Age Discrimination in Employment Act

In an age where it was originally thought that many of the “Baby Boomers” would be making room for “Generation X” to make their mark in the business world, less and less older workers are leaving the workforce. This can be attribute to limited funds provided through the Social Security System or dipping into retirement funds for emergencies or to cover education costs. Whatever the individual reason may be, it is apparent that older worker wishes to stay employed as long as possible. To ensure they are not discriminate upon, the Age Discrimination in Employment Act of 1967 was created to protect the older worker. In the beginning, ADEA was the following:
The ADEA sought to protect older workers from discrimination based on age in both the hiring and retention process. The ADEA applies to employers with at least twenty employees (Arrendondo, 2002, 263). ADEA started out protecting workers between the ages of 40 to 65 years old, however, in 1978, the protection class changed to at least 40 but less than 70 years of age. Ultimately, in 1986, discrimination against anyone over the age of 40 became illegal.
Employers should keep in mind that ADEA does not guarantee that a member of the protected class will maintain employment no matter their age or performance. With any job/position, if an employee can no longer perform a job, a nondiscriminatory, job-related basis for termination exists. We should never assume that an employee’s age is the reason for their declining performance and eventual termination. Regardless of age, an employee should be able to perform their assigned responsibilities or risk the increase possibility of termination.

The Older Workers Benefit Protection Act, which was an amendment to ADEA, prohibits discrimination in the administration of benefits on the basis of age but permits early retirement incentive plans as long as they are voluntary. This act contains an equal cost principle, which means that benefits of older employees can be less than those for younger employees only if the cost of providing the benefit increases with age.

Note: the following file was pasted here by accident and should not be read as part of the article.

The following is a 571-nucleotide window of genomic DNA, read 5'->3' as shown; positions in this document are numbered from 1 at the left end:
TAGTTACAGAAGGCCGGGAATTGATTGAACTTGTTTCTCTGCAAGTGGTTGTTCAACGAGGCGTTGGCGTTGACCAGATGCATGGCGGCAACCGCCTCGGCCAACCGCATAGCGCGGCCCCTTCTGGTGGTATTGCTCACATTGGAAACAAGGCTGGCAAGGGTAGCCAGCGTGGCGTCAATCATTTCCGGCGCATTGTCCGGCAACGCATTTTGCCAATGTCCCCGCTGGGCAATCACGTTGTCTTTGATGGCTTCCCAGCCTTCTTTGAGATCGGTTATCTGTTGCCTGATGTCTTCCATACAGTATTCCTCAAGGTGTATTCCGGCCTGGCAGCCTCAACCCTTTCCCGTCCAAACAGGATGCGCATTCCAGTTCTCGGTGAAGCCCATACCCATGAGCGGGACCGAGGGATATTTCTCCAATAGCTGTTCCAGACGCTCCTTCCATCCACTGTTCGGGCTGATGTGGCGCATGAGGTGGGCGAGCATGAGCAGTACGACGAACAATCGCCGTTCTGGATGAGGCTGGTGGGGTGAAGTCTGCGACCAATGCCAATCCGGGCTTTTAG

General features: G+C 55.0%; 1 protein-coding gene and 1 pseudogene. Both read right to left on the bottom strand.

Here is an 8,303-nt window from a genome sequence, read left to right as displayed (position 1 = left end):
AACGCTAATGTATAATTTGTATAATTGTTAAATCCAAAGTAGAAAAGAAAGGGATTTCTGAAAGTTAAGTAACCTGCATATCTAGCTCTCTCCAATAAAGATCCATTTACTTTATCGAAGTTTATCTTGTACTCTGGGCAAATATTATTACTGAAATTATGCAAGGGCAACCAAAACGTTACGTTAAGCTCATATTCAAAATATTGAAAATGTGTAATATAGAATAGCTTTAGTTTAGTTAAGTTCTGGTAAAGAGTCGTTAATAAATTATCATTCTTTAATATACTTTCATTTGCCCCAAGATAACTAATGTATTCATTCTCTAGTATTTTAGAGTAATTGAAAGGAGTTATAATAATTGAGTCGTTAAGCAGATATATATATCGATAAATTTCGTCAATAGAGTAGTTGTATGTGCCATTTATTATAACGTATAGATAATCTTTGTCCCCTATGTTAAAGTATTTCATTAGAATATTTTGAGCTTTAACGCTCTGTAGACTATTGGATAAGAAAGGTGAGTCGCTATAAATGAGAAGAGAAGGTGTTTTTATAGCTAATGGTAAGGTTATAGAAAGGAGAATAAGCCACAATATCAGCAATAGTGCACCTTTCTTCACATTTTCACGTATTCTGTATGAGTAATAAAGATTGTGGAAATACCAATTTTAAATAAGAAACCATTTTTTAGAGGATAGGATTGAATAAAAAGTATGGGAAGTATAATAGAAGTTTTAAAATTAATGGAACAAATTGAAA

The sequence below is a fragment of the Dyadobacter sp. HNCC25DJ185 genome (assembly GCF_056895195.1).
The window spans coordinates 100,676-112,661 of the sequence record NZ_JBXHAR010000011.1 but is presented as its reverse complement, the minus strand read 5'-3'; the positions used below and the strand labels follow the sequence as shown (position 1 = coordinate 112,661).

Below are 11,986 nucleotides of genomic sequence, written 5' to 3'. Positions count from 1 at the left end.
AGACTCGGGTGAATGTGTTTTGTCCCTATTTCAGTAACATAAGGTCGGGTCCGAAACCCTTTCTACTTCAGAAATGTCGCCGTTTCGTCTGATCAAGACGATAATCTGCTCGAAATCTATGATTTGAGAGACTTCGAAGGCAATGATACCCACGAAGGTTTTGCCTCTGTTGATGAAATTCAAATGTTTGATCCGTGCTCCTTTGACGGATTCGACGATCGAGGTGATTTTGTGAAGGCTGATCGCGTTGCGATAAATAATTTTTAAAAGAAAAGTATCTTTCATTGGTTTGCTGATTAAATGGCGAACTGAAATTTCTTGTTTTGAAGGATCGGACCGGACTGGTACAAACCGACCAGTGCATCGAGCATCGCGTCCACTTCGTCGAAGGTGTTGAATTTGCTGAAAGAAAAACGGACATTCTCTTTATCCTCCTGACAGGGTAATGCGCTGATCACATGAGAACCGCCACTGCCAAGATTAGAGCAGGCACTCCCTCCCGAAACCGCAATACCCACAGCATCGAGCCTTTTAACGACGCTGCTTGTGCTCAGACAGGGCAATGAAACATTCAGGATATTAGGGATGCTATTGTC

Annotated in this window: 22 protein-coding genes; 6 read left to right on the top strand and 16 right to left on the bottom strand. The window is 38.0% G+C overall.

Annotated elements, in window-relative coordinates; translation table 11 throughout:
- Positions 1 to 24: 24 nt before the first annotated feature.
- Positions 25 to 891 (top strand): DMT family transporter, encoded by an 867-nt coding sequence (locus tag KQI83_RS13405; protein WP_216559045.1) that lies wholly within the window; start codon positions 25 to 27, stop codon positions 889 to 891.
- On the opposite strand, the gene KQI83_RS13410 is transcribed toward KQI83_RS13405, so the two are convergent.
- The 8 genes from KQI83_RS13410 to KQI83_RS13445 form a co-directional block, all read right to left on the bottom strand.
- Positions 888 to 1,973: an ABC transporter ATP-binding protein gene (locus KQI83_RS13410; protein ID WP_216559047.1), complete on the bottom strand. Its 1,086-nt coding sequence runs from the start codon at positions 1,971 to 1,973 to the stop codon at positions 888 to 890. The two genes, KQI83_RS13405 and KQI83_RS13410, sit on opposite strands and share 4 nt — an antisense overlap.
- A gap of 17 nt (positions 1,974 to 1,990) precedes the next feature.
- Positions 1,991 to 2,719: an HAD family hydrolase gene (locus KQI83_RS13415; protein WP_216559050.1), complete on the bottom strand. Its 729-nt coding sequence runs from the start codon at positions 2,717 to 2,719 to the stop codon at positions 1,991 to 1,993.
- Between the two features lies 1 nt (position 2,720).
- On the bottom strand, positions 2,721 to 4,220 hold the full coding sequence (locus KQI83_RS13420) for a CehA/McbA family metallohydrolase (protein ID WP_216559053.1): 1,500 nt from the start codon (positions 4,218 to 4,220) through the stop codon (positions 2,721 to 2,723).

In the 1996 case of O’Connor v. Consolidated Coin Caterers Corp., the US Supreme Court ruled that an employee does not have to show that he or she was replaced by someone younger than 40 to bring suit under ADEA and went on to state that discrimination is illegal even when all the employees are members of the protected age group. A 40-year old employee replaced a 56-year old regional sales manager. The Court found that being replaced by someone substantially younger was a more reliable indicator of age discrimination than being replaced by someone outside the protected class (DiCesane, 1996, 51).
Pregnancy Discrimination Act of 1978
Many women either become pregnant while employed or seeking employment. The site of a pregnant worker may lead to misconceptions about their performance or increase in health insurance. An employer may want to turn a pregnant applicant away for the simple fact they will have to incur medical costs for a woman who will give birth soon after employed with the company. In any event, the Pregnancy Discrimination Act of 1978 prohibits discrimination in employment based on pregnancy, childbirth or related medical conditions. Pregnant employees cannot be made to leave work early to take maternity leave at a certain arbitrarily set date. Women should be able to return to work after leave to the jobs they maintained before the leave went into effect. A woman is also entitled to disability benefits and any health insurance provides must cover expenses for pregnancy-related conditions.